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Purpose: The purpose of this paper is to explore the potential of dialogic accounting and accountability systems in addressing women's empowerment in the microfinance context, in Bangladesh. There are debates about whether women are actually being empowered through microfinance initiatives, and concerns about the accountability of microfinance institutions. This study examines these controversies, drawing and building on Mayoux (2002) and the work of others on 'competing logics' evident in microfinance theory and practice. In recognition of the dominance of economic logics in traditional accounting, it responds to calls to develop more multi-dimensional accountings and ways of operationalising proposals for greater social accountability.
Design: A Participatory Action Research (PAR) case study is undertaken in microfinance NGO in Bangladesh, to evaluate the potentials of dialogic accounting and accountability systems.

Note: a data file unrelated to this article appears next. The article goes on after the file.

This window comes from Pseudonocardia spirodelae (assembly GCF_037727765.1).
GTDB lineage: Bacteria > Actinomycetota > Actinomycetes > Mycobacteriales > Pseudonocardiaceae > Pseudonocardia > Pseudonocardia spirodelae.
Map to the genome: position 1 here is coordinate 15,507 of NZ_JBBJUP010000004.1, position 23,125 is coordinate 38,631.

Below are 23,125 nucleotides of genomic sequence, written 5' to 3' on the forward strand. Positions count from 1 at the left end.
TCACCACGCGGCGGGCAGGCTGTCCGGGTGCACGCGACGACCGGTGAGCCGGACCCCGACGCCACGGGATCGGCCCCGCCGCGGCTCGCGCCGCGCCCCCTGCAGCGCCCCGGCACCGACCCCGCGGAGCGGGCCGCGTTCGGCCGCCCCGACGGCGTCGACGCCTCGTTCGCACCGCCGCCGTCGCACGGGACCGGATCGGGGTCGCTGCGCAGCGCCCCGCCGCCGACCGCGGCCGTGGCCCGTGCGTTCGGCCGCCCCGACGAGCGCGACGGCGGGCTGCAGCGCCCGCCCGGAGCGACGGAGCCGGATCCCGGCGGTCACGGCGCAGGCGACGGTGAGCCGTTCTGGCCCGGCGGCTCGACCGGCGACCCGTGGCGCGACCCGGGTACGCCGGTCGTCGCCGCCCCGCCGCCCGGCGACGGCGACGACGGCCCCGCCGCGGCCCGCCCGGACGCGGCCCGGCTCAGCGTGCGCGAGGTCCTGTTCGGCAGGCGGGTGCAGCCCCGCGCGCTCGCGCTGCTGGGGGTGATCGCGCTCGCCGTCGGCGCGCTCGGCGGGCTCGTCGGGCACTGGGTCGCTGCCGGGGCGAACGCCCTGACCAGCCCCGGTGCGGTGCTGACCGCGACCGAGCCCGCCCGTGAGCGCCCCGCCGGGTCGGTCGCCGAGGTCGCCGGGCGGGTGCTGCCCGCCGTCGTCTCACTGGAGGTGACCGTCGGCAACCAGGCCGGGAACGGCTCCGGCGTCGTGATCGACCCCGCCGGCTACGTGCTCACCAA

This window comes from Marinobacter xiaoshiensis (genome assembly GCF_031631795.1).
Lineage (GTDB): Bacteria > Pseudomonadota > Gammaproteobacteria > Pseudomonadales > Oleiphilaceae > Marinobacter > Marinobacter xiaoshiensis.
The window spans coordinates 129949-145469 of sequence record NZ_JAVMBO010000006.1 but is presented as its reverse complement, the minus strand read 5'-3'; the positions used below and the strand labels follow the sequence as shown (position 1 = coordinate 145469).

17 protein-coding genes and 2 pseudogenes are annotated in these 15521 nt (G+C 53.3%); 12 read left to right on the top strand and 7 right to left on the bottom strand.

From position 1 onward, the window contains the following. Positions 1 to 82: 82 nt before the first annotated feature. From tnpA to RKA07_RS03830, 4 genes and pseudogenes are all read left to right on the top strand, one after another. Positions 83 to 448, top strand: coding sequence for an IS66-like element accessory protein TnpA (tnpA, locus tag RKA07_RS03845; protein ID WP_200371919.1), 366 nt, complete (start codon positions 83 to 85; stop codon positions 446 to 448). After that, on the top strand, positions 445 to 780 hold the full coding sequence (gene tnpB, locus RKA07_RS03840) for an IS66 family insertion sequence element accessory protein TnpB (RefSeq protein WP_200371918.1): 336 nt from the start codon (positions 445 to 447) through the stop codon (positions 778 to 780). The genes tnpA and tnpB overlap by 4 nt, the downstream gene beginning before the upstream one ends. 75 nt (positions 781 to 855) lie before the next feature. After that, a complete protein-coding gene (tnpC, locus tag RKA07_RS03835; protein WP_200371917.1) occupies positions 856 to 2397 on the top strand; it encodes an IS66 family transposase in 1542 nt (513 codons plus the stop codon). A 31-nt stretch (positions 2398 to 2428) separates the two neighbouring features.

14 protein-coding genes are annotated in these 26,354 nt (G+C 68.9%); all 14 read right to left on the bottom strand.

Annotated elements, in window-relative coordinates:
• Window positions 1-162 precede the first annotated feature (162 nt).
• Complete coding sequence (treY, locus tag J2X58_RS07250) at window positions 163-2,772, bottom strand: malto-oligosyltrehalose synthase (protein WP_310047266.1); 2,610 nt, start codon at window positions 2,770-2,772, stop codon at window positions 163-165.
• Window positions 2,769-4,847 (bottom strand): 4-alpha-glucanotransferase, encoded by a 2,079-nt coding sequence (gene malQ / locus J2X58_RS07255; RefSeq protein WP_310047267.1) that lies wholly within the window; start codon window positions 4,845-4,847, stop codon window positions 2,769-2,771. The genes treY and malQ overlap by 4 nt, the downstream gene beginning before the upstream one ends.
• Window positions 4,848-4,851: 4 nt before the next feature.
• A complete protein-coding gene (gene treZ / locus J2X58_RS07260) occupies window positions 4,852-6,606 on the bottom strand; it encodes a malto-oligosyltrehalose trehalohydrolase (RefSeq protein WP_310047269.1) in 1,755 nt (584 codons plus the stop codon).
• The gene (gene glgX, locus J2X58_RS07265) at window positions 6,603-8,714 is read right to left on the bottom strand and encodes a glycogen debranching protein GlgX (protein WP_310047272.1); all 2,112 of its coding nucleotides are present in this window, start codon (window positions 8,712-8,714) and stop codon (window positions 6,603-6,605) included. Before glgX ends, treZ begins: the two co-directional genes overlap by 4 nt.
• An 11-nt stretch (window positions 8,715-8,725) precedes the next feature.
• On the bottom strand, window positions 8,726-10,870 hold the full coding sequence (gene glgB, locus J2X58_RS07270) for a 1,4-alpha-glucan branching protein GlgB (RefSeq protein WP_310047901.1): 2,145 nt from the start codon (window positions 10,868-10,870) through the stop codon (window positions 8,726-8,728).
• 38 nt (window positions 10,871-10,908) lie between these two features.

Findings: The paper demonstrates how oppressive social and organisational realties could slowly be transformed through creation of dynamic, collaborative and dialogic spaces. The deep, multifaceted interactions, conversations and reflections, which include the structural barriers to and practical needs of women, exemplify the transformative potential of the PAR space created in the context of the case study.
Originality: This paper contributes to the literature on dialogic accounting theory and practice, and thereby helps advance this relatively new branch in Social and Environmental Accounting (SEA).